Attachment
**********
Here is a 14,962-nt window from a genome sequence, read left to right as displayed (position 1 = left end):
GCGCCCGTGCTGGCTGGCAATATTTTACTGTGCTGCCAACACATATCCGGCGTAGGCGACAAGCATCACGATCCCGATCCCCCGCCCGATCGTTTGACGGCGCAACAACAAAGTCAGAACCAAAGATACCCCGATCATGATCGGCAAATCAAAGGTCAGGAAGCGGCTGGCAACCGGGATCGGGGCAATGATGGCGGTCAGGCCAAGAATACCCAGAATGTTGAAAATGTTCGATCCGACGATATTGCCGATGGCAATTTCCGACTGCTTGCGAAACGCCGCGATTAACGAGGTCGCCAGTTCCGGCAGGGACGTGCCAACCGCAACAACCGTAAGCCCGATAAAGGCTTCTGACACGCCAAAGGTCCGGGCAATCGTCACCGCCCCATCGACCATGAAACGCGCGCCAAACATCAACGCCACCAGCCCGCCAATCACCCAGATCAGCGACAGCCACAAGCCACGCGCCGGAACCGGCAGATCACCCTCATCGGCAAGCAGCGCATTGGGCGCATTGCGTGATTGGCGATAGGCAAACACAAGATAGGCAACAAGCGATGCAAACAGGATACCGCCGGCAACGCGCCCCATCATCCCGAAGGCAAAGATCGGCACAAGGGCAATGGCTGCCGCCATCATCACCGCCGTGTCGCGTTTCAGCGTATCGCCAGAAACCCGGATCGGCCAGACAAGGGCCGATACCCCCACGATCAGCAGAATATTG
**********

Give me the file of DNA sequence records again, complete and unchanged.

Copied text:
Here is a 14,962-nt window from a genome sequence, read left to right as displayed (position 1 = left end):
GCGCCCGTGCTGGCTGGCAATATTTTACTGTGCTGCCAACACATATCCGGCGTAGGCGACAAGCATCACGATCCCGATCCCCCGCCCGATCGTTTGACGGCGCAACAACAAAGTCAGAACCAAAGATACCCCGATCATGATCGGCAAATCAAAGGTCAGGAAGCGGCTGGCAACCGGGATCGGGGCAATGATGGCGGTCAGGCCAAGAATACCCAGAATGTTGAAAATGTTCGATCCGACGATATTGCCGATGGCAATTTCCGACTGCTTGCGAAACGCCGCGATTAACGAGGTCGCCAGTTCCGGCAGGGACGTGCCAACCGCAACAACCGTAAGCCCGATAAAGGCTTCTGACACGCCAAAGGTCCGGGCAATCGTCACCGCCCCATCGACCATGAAACGCGCGCCAAACATCAACGCCACCAGCCCGCCAATCACCCAGATCAGCGACAGCCACAAGCCACGCGCCGGAACCGGCAGATCACCCTCATCGGCAAGCAGCGCATTGGGCGCATTGCGTGATTGGCGATAGGCAAACACAAGATAGGCAACAAGCGATGCAAACAGGATACCGCCGGCAACGCGCCCCATCATCCCGAAGGCAAAGATCGGCACAAGGGCAATGGCTGCCGCCATCATCACCGCCGTGTCGCGTTTCAGCGTATCGCCAGAAACCCGGATCGGCCAGACAAGGGCCGATACCCCCACGATCAGCAGAATATTG